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Principle Centered Leadership

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Principle-Centered Leadership was a wide ranging book that covered leadership at the workplace, your home, and yourself. At times it was repetitive, but as a whole the longer you read the same ideas presented in different situations you began you to see what he was getting at, and while I don't think it is entirely possible to be a perfect human being, if you would follow what the author writes, you'd come pretty close.

The first section of the book covered personal and interpersonal effectiveness. One of the areas of this section I felt I got a lot of was the section where he detailed his version of the "seven deadly sins."

One of the sins that stood out to me was the idea of wealth without work. I have known people who have tried to get rich without work, or at least attempted it. While there are some get-rich plans that are legal, many are not, they are simply scams, and someone loses in the end. One such corporation that I have a personal experience in is Quixtar. While this corporation may be technically legal, it is built on shaky ground, and the chance of you making it rich is not likely.

I have at least 4 friends who have tried to get rich off Quixtar, with little to no success. The whole basis of the company is to get people to buy home supplies ranging from shampoo to toilet paper to big screen televisions off the internet and have them shipped to your home. But in order to be able to buy these products you must be a "member."

When they first try to get people to join they hold these huge meetings at hotel conference rooms and have these "success" stories come in and tell the people how they are 28 years old and will never have to work again! While maybe it worked for that one person, I can't see how everyone wins. You must pay a certain fee to join, and pay that annually. How you make money is getting commissions off the people below you who you convince to buy the Quixtar products, and then they in turn are supposed to sell those products to someone else, who they, and you, will make a profit off of through the commission. So in theory, yes, I can see how this works. But the people I have known, 4 out of the 5 were never even able to recoup their investment, much less make millions upon millions of dollars! I guess sometimes, like he talks about in the book, we must work for what we want, as nothing ever comes as easy as it sounds like it should.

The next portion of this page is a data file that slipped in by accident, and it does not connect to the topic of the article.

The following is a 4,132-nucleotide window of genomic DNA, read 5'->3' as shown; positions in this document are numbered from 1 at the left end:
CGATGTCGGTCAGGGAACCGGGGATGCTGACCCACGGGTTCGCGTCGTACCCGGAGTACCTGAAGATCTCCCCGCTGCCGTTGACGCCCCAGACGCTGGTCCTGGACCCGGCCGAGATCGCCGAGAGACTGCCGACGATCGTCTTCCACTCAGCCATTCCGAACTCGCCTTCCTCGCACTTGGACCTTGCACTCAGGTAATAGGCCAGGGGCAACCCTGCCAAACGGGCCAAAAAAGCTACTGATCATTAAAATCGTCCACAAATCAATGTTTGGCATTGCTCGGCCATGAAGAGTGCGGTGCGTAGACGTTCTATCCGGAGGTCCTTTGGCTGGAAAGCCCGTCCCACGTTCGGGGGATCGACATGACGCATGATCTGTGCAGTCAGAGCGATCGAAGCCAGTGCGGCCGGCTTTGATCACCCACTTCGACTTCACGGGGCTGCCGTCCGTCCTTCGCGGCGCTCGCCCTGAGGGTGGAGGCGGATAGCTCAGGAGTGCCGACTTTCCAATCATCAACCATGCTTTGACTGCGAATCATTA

An article I read out of Forbes magazine best says it all regarding Quixtar:

Before you're tempted by Quixtar's sales pitches or fancy Web pages, remember that most reps in such organizations spend more time recruiting than selling. And many lose money. "I spent between $3,000 and $5,000 on the business and had four people down line (under) me, but overall I still lost money," says Don DeLeon, a 23-year-old former IBO from Waipahu, Hawaii.

Take a lesson from DeLeon, who gave up being an IBO to go back to school. By joining organizations like Quixtar, you're more likely to fill your shelves with bottles of shampoo than to fill your bank account with cash.

This is generally how I feel about these get rich quick corporations and from reading this book, I tend to think that the author would feel the same.

The other part I enjoyed out of this section was how to increase your honor and power and a leader with others. He listed ten "power tools" to be able to accomplish this. Of all of these "power tools" the one that I think it all boils down to is integrity. Without integrity what do you have? You can't be respected and looked upon when people can't trust you and think you are doing things behind their back.

In section two, it focused on managerial and organizational development. In this section he talked about mission statements for just about everything. Your business, your family, everything you do. While I feel this is a good idea and basis, it is realistically not possible for most families to sit down and have a mission statement you will all agree on and work toward, but a great basis for family development nonetheless.

In chapter 24, he talked about managing from the left, leading from the right. While the title of this chapter is catchy, it is also a very good guideline in management. I don't know how many times I've seen companies fall just because emotions got in the way, or the leadership couldn't just adjust their thinking to the present and reinvent their company to the



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